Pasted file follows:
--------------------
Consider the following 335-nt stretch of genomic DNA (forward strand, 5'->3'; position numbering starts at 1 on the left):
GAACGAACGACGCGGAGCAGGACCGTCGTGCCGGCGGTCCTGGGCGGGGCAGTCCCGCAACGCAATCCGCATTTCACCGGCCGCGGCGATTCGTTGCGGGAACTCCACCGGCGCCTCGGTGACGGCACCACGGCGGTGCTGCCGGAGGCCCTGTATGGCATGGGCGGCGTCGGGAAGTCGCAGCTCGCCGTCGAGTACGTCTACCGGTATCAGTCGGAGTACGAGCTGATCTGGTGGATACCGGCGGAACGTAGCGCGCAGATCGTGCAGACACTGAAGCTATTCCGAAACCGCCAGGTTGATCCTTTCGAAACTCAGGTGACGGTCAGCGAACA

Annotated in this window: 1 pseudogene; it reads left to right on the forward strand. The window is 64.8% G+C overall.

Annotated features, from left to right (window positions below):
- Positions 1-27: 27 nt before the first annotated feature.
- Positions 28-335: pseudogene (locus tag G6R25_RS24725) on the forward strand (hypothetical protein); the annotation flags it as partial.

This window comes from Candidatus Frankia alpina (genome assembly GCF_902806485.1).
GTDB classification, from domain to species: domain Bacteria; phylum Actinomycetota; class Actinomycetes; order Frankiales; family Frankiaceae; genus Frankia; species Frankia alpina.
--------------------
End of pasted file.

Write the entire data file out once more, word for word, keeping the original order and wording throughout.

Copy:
Consider the following 335-nt stretch of genomic DNA (forward strand, 5'->3'; position numbering starts at 1 on the left):
GAACGAACGACGCGGAGCAGGACCGTCGTGCCGGCGGTCCTGGGCGGGGCAGTCCCGCAACGCAATCCGCATTTCACCGGCCGCGGCGATTCGTTGCGGGAACTCCACCGGCGCCTCGGTGACGGCACCACGGCGGTGCTGCCGGAGGCCCTGTATGGCATGGGCGGCGTCGGGAAGTCGCAGCTCGCCGTCGAGTACGTCTACCGGTATCAGTCGGAGTACGAGCTGATCTGGTGGATACCGGCGGAACGTAGCGCGCAGATCGTGCAGACACTGAAGCTATTCCGAAACCGCCAGGTTGATCCTTTCGAAACTCAGGTGACGGTCAGCGAACA

Annotated in this window: 1 pseudogene; it reads left to right on the forward strand. The window is 64.8% G+C overall.

Annotated features, from left to right (window positions below):
- Positions 1-27: 27 nt before the first annotated feature.
- Positions 28-335: pseudogene (locus tag G6R25_RS24725) on the forward strand (hypothetical protein); the annotation flags it as partial.

This window comes from Candidatus Frankia alpina (genome assembly GCF_902806485.1).
GTDB classification, from domain to species: domain Bacteria; phylum Actinomycetota; class Actinomycetes; order Frankiales; family Frankiaceae; genus Frankia; species Frankia alpina.